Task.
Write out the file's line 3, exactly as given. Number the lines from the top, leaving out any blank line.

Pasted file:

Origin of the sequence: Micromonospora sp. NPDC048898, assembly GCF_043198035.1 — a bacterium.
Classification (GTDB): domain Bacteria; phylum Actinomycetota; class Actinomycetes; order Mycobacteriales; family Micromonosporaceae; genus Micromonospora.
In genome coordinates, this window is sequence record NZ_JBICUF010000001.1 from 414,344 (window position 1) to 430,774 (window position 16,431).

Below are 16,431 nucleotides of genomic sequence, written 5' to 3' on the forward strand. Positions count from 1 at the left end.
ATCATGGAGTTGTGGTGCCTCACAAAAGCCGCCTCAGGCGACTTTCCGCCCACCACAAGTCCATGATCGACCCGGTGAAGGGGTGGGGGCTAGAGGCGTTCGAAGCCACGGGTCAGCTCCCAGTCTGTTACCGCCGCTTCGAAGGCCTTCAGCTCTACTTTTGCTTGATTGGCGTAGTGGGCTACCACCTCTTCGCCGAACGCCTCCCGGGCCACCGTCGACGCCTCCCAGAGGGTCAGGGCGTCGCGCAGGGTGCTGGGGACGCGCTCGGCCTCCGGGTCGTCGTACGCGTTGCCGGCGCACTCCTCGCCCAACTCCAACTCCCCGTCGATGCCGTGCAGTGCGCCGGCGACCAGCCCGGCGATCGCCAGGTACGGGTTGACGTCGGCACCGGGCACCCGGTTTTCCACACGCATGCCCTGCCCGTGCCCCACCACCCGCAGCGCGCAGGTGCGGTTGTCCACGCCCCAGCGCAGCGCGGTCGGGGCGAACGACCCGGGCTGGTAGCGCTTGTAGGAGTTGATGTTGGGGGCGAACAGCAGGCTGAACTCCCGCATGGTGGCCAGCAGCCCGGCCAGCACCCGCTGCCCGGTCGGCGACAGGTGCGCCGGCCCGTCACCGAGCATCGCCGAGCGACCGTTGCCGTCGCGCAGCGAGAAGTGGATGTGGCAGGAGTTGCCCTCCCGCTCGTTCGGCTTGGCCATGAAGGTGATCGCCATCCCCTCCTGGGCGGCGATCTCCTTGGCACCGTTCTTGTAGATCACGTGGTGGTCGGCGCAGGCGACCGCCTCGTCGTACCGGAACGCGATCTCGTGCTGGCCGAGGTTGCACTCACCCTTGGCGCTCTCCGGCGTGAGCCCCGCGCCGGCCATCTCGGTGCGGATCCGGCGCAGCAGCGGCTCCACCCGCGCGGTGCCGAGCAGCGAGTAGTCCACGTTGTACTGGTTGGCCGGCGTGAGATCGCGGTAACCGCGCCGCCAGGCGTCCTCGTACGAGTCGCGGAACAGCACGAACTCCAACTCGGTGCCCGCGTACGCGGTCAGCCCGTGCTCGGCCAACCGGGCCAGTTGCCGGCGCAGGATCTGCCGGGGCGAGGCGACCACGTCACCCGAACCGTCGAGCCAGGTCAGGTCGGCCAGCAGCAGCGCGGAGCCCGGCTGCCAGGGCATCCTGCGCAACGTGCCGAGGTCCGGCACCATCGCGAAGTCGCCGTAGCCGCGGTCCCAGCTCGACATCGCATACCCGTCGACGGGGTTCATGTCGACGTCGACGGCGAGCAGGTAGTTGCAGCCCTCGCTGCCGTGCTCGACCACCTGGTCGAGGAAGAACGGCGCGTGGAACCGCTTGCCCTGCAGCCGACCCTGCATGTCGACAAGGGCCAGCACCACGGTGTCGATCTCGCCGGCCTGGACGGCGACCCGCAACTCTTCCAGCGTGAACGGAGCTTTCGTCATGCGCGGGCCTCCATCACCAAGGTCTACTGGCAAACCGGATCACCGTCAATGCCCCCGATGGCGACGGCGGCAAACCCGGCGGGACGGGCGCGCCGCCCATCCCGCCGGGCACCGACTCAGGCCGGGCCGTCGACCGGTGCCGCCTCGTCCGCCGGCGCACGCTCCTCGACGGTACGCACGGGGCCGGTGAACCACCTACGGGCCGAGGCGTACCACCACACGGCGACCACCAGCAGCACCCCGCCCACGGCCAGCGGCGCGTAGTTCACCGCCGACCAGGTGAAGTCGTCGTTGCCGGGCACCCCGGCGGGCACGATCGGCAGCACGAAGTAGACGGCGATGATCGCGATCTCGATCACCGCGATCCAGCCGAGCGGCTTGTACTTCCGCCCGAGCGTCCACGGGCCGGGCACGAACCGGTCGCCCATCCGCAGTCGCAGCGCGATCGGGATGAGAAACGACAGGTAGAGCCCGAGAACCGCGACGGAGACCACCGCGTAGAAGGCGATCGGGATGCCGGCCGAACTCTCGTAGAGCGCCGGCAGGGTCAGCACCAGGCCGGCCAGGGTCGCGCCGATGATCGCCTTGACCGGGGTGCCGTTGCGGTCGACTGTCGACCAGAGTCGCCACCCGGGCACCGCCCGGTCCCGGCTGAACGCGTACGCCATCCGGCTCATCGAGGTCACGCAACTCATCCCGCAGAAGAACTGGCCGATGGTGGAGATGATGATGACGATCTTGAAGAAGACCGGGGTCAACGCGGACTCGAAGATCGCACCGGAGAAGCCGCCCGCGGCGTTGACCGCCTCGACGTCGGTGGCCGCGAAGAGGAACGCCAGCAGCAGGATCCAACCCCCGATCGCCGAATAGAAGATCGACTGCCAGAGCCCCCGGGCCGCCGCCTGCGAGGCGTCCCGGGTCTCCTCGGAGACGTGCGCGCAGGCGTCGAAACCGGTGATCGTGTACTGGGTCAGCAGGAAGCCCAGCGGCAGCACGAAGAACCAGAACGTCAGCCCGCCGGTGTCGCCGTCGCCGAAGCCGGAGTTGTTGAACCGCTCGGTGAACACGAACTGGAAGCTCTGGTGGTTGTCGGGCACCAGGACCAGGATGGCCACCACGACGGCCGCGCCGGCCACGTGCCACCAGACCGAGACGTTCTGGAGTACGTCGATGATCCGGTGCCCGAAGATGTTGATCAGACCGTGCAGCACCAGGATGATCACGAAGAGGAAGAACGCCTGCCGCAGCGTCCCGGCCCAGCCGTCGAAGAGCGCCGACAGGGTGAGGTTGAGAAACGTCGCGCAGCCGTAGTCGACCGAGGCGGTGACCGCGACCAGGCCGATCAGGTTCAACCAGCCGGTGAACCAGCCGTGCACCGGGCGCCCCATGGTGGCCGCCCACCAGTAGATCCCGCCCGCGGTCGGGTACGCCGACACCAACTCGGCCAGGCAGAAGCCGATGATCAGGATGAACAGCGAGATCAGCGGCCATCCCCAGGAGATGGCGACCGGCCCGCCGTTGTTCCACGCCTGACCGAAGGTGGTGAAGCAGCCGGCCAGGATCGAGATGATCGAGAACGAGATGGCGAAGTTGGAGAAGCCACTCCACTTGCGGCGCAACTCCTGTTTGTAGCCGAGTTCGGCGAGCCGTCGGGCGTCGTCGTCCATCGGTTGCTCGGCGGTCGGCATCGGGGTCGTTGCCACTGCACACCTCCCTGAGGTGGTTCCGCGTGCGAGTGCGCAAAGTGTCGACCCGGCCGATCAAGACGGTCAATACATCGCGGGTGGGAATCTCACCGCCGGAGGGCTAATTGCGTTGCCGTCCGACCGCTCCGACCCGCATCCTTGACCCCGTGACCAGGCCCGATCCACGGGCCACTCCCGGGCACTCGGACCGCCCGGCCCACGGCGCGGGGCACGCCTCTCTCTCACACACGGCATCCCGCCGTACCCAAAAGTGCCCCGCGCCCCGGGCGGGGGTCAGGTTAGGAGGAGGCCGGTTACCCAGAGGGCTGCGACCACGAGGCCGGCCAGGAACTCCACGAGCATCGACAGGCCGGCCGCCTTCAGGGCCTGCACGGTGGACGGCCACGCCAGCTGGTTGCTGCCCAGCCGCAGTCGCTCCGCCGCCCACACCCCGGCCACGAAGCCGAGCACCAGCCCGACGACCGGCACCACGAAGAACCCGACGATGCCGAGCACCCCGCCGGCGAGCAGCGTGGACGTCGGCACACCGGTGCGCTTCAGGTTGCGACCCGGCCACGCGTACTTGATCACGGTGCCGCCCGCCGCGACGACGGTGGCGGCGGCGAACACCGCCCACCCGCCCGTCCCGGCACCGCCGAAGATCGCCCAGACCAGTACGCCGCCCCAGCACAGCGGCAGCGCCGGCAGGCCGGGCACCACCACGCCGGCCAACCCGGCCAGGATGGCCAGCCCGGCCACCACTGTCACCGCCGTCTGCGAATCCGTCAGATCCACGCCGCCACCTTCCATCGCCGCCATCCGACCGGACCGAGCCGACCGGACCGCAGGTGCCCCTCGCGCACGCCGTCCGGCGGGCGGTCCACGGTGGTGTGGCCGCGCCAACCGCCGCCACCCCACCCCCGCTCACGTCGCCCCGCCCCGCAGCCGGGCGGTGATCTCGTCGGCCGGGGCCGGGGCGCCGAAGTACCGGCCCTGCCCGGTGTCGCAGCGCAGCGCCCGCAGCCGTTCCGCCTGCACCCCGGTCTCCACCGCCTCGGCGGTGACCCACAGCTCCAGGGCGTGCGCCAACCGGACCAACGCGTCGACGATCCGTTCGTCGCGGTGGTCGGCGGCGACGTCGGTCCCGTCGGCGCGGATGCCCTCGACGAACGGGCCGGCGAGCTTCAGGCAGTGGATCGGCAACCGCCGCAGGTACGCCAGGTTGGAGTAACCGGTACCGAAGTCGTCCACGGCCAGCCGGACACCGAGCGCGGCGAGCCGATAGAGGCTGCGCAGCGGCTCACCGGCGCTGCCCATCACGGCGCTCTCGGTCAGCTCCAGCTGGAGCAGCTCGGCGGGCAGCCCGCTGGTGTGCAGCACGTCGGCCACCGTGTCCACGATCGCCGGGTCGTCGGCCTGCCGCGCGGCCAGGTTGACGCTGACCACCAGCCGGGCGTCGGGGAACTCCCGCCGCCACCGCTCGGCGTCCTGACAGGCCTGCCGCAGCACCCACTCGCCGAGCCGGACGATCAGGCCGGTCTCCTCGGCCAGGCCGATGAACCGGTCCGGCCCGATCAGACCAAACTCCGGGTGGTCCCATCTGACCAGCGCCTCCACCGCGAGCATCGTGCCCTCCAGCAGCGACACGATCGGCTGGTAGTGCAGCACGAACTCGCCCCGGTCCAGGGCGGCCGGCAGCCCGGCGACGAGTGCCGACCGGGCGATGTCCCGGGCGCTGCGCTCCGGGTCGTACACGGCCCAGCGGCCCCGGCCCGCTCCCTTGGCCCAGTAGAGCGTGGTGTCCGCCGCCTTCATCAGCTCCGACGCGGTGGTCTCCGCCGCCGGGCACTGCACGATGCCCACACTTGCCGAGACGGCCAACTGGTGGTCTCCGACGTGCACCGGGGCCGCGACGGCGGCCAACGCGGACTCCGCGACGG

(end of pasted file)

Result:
In genome coordinates, this window is sequence record NZ_JBICUF010000001.1 from 414,344 (window position 1) to 430,774 (window position 16,431).